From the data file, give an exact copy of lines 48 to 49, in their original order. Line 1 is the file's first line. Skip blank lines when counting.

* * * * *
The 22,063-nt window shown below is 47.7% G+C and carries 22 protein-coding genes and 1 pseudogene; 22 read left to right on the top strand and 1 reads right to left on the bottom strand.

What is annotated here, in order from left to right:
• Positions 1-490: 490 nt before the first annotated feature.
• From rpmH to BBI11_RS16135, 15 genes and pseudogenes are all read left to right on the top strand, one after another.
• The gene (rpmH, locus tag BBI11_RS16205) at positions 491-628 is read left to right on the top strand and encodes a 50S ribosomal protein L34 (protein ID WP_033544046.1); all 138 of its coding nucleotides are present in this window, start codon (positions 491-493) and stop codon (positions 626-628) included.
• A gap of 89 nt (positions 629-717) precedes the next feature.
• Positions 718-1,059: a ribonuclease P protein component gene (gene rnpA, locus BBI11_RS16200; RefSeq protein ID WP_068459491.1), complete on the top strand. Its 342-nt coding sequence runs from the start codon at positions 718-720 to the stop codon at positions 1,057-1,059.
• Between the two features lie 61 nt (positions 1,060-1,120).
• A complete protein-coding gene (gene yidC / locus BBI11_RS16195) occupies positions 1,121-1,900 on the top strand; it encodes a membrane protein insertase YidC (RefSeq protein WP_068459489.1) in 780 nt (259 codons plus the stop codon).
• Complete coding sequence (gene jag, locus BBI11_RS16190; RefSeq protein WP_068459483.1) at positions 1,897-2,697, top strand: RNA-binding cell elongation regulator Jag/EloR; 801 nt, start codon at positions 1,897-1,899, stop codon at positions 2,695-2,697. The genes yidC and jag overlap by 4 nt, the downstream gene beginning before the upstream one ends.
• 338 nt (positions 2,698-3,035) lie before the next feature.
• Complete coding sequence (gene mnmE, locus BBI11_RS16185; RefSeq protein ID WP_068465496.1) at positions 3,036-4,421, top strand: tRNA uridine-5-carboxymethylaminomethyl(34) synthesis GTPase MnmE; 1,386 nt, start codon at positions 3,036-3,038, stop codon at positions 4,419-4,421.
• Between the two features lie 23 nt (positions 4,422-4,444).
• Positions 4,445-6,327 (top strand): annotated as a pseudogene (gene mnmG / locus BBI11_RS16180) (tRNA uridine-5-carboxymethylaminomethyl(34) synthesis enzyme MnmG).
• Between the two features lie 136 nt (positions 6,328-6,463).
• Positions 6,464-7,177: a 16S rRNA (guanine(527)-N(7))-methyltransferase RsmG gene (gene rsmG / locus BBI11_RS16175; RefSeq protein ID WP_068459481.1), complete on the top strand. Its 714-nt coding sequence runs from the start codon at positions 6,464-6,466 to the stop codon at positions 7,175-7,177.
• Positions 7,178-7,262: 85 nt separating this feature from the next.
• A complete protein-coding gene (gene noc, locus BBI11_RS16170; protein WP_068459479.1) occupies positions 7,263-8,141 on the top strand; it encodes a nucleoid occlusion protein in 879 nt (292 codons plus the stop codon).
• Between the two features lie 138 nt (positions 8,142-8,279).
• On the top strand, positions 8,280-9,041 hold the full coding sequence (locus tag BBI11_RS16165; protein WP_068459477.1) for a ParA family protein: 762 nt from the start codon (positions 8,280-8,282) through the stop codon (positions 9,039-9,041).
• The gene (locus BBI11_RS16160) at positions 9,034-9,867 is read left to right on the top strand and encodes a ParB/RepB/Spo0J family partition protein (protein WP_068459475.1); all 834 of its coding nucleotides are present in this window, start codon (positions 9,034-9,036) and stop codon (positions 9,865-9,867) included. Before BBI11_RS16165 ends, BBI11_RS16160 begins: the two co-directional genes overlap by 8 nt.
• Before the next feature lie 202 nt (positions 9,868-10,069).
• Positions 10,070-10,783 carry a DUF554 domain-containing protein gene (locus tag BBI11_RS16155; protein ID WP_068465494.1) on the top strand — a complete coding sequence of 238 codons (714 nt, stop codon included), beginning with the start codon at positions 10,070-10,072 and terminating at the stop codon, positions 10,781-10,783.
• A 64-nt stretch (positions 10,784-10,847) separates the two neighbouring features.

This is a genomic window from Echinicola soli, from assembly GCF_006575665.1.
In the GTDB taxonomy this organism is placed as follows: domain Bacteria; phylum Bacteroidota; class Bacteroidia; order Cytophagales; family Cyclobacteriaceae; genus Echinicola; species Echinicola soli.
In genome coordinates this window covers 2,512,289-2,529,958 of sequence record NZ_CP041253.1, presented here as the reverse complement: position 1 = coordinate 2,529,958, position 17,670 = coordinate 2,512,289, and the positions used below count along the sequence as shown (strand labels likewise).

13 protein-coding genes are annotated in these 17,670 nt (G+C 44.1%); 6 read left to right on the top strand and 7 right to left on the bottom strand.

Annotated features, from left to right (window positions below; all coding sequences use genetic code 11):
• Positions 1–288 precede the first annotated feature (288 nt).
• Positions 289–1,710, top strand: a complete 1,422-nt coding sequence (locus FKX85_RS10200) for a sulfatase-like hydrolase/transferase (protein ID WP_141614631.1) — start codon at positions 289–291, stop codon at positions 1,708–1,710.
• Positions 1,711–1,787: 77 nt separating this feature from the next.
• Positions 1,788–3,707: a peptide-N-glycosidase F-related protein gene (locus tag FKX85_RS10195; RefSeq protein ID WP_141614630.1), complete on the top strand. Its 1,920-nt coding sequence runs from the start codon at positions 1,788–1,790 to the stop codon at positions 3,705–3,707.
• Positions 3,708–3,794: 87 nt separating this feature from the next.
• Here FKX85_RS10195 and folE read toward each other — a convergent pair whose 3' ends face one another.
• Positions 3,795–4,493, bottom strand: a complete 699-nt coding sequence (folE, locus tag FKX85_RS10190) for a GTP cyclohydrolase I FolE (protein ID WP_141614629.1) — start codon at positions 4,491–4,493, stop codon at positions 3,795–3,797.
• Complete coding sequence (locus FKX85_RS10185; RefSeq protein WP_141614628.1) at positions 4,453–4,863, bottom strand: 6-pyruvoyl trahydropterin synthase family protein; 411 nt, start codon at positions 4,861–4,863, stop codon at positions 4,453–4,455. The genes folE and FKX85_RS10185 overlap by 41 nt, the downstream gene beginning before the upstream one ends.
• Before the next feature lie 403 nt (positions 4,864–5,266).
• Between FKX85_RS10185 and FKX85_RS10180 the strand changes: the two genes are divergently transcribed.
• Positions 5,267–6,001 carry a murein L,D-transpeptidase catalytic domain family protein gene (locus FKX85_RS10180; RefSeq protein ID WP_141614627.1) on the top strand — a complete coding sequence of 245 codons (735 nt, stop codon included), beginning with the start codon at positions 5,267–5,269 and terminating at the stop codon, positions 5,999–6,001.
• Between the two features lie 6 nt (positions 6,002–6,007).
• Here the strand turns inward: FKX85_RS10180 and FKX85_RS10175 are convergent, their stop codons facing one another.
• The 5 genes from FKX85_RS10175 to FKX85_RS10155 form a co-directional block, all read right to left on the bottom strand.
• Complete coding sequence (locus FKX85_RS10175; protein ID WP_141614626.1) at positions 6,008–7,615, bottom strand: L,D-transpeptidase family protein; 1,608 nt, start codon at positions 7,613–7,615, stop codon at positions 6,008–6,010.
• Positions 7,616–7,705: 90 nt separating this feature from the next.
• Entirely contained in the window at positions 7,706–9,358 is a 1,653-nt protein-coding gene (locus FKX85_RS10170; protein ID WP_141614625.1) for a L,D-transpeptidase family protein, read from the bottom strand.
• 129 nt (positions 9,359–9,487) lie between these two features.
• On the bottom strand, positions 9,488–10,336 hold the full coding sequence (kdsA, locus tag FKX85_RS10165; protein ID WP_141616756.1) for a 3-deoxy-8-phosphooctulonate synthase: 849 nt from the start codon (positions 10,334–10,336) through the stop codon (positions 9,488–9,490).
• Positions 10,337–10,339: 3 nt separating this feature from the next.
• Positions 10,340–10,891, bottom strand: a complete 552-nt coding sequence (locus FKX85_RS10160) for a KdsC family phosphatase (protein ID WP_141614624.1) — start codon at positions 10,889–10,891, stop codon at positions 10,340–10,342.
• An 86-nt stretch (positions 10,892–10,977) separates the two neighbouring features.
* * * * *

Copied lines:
• On the bottom strand, positions 9,488–10,336 hold the full coding sequence (kdsA, locus tag FKX85_RS10165; protein ID WP_141616756.1) for a 3-deoxy-8-phosphooctulonate synthase: 849 nt from the start codon (positions 10,334–10,336) through the stop codon (positions 9,488–9,490).
• Positions 10,337–10,339: 3 nt separating this feature from the next.